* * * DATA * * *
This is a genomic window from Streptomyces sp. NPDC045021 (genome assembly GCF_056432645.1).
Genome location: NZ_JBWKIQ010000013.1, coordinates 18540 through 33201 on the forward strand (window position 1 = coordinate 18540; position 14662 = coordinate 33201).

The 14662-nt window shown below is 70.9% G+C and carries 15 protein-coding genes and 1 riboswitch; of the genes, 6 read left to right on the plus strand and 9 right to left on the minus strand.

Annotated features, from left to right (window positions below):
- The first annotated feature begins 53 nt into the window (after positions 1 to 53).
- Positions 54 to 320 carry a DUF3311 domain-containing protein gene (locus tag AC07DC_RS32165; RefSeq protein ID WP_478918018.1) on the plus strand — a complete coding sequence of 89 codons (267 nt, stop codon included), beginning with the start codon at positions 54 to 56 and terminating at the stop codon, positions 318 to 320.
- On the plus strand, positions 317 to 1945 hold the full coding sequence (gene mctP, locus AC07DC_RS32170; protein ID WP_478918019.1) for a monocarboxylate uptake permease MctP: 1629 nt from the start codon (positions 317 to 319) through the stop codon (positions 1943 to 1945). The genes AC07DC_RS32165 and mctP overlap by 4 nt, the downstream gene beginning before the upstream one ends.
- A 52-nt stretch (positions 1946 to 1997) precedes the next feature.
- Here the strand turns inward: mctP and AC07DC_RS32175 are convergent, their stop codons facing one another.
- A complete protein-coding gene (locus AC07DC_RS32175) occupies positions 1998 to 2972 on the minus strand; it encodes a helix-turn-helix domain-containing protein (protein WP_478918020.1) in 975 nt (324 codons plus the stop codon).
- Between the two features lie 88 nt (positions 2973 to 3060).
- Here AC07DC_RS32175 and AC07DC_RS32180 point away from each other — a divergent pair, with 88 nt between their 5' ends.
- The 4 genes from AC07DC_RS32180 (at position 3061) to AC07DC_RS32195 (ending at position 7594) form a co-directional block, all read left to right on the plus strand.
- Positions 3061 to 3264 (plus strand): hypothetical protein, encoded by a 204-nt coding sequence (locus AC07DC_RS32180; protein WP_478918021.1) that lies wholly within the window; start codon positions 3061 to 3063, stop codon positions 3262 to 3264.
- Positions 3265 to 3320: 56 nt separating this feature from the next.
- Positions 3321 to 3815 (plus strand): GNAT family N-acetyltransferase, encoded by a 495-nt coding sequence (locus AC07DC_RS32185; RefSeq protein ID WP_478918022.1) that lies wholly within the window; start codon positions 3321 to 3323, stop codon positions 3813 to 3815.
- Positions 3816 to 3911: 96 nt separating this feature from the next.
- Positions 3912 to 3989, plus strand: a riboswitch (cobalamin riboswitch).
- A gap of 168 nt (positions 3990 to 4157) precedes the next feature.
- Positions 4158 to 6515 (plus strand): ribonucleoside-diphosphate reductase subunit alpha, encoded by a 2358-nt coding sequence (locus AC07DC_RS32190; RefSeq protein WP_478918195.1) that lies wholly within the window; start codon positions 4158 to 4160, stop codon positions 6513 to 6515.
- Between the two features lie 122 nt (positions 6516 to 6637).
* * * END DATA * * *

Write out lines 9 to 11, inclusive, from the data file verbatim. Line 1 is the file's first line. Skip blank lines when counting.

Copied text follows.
- Here the strand turns inward: mctP and AC07DC_RS32175 are convergent, their stop codons facing one another.
- A complete protein-coding gene (locus AC07DC_RS32175) occupies positions 1998 to 2972 on the minus strand; it encodes a helix-turn-helix domain-containing protein (protein WP_478918020.1) in 975 nt (324 codons plus the stop codon).
- Between the two features lie 88 nt (positions 2973 to 3060).